Si Fiber-Coupled Amplified Photodetectors
- Wavelength Range from 400 - 1000 nm
- High Signal-to-Noise Ratio
- Fixed or Switchable Gain Versions
- Ultrafast up to 1.5 GHz
250 MHz Max Bandwidth
1500 MHz Max Bandwidth
600 MHz Max Bandwidth
|FPD310-FC-VIS||FPD510-FC-VIS & FPD610-FC-VIS|
- Sensitive to Wavelengths from 400 nm to 1000 nm
- Easy-to-Use, OEM Package with FC/PC Fiber-Coupled Input
- Integrated Low-Noise Amplifier
- Power Supply Included
Menlo Systems' high-sensitivity Silicon (Si) PIN photodetectors are easy-to-use photodetectors with an integrated high-gain, low-noise RF (FPD310-FC-VIS) or transimpedance (FPD510-FC-VIS and FPD610-FC-VIS) amplifier.
The FPD310-FC-VIS is optimized for high gain, high bandwidths, extremely short rise times, and high signal-to-noise ratio. The gain can be switched between two settings, which allows optimal performance for many applications. The 3 dB bandwidth of this AC-coupled device is 5 - 1000 MHz.
The FPD510-FC-VIS and FPD610-FC-VIS photodetectors are optimized for maximum signal-to-noise-ratio for detection of low-level optical beat signals and pulse shapes at frequencies up to 250 MHz and 600 MHz, respectively. Both detectors have a fixed gain. The FPD510-FC-VIS has a rise time of 2 ns, while the FPD610-FC-VIS has a 1 ns rise time. The 3 dB bandwidth of these DC-coupled devices is 200 MHz for the FPD510-FC-VIS and 500 MHz for the FPD610-FC-VIS.
The compact design of these detectors allows for easy OEM integration. These detectors feature a FC/PC input for fiber-coupled applications and include a power supply that has a universal AC input. To view Si detectors with free-space input, click here.
Signal Out- SMA Female (Photodetector)
For connection to a suitable monitoring device, e.g. oscilloscope or RF-spectrum-analyzer, with 50 Ω impedance.
Female (Power Cables)
Male Power IN (Photodetector)
Pulsed Laser Emission: Power and Energy Calculations
Determining whether emission from a pulsed laser is compatible with a device or application can require referencing parameters that are not supplied by the laser's manufacturer. When this is the case, the necessary parameters can typically be calculated from the available information. Calculating peak pulse power, average power, pulse energy, and related parameters can be necessary to achieve desired outcomes including:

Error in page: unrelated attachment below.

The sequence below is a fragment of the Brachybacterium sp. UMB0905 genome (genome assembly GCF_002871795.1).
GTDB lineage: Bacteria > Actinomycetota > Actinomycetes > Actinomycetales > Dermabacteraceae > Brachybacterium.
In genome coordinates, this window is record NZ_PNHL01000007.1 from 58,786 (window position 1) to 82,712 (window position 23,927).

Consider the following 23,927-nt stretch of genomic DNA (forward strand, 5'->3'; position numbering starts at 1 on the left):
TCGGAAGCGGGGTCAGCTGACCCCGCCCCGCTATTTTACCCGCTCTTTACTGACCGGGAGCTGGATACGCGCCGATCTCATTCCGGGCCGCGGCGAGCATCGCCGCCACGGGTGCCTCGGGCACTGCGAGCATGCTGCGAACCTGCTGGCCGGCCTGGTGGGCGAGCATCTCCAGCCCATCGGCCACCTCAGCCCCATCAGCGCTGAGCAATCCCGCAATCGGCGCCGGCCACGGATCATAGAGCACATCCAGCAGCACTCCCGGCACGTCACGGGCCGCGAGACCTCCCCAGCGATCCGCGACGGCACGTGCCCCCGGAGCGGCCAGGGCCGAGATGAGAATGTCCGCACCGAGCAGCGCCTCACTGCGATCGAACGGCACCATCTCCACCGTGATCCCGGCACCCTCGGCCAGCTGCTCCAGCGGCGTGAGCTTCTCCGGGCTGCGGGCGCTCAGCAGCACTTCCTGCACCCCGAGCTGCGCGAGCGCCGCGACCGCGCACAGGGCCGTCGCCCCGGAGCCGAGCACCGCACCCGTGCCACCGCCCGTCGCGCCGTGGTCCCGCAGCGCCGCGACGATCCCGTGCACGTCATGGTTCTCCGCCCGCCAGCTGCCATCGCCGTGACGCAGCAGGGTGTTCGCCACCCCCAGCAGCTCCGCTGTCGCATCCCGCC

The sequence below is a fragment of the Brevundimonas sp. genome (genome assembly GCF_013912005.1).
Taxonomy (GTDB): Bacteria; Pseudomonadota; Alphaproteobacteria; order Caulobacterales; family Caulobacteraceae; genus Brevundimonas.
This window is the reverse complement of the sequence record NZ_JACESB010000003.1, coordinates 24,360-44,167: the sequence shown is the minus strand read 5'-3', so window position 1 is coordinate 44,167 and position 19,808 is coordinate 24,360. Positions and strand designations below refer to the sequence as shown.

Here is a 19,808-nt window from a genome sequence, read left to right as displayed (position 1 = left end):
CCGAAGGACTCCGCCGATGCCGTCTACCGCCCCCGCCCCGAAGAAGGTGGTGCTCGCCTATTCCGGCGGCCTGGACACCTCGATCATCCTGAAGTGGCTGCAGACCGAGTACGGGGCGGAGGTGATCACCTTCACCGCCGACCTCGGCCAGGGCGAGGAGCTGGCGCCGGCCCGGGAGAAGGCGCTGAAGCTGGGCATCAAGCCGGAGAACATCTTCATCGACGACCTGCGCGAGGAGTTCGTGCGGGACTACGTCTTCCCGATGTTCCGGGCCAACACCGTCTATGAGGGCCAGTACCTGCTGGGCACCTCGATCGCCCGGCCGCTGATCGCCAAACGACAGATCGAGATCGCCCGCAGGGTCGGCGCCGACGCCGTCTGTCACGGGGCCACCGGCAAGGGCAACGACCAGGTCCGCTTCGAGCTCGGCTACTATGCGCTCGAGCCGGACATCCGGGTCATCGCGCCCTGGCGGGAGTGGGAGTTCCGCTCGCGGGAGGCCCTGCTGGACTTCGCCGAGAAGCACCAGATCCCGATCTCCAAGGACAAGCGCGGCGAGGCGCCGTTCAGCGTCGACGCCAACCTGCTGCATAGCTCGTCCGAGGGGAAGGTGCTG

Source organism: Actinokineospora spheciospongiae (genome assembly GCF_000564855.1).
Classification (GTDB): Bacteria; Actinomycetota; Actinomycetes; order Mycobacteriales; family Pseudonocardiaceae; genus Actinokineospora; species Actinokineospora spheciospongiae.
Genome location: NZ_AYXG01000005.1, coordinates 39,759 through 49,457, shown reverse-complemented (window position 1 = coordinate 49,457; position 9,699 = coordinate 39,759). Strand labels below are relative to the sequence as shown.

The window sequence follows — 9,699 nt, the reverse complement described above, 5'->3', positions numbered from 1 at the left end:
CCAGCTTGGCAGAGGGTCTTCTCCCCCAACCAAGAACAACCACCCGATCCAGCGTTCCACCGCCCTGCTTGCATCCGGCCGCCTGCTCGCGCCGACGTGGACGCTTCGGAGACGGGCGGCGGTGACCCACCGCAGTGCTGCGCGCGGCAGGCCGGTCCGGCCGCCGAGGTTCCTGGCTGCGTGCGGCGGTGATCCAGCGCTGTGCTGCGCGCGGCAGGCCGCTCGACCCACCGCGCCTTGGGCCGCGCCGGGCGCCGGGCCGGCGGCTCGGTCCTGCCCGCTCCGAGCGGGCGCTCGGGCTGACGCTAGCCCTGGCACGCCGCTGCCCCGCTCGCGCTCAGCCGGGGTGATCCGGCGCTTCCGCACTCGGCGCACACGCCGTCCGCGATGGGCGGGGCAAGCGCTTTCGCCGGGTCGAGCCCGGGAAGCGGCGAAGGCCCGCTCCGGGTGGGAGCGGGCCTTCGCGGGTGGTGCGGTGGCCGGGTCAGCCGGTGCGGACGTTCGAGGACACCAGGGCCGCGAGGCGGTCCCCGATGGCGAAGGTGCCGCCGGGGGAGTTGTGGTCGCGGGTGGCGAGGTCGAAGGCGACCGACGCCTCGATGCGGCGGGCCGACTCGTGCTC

- Protecting biological samples from harm.
- Measuring the pulsed laser emission without damaging photodetectors and other sensors.
- Exciting fluorescence and non-linear effects in materials.
Pulsed laser radiation parameters are illustrated in Figure 1 and described in the table. For quick reference, a list of equations are provided below. The document available for download provides this information, as well as an introduction to pulsed laser emission, an overview of relationships among the different parameters, and guidance for applying the calculations.
Peak power and average power calculated from each other:
|Peak power calculated from average power and duty cycle*:|
|*Duty cycle () is the fraction of time during which there is laser pulse emission.|
Click to Enlarge
Figure 1: Parameters used to describe pulsed laser emission are indicated in the plot (above) and described in the table (below). Pulse energy (E) is the shaded area under the pulse curve. Pulse energy is, equivalently, the area of the diagonally hashed region.
|Pulse Energy||E||Joules [J]||A measure of one pulse's total emission, which is the only light emitted by the laser over the entire period. The pulse energy equals the shaded area, which is equivalent to the area covered by diagonal hash marks.|
|Period||Δt||Seconds [s]||The amount of time between the start of one pulse and the start of the next.|
|Average Power||Pavg||Watts [W]||The height on the optical power axis, if the energy emitted by the pulse were uniformly spread over the entire period.|
|Instantaneous Power||P||Watts [W]||The optical power at a single, specific point in time.|
|Peak Power||Ppeak||Watts [W]||The maximum instantaneous optical power output by the laser.|
|Pulse Width||Seconds [s]||A measure of the time between the beginning and end of the pulse, typically based on the full width half maximum (FWHM) of the pulse shape. Also called pulse duration.|
|Repetition Rate||frep||Hertz [Hz]||The frequency with which pulses are emitted. Equal to the reciprocal of the period.|
Is it safe to use a detector with a specified maximum peak optical input power of 75 mW to measure the following pulsed laser emission?
- Average Power: 1 mW
- Repetition Rate: 85 MHz
- Pulse Width: 10 fs
The energy per pulse:
seems low, but the peak pulse power is:
It is not safe to use the detector to measure this pulsed laser emission, since the peak power of the pulses is >5 orders of magnitude higher than the detector's maximum peak optical input power.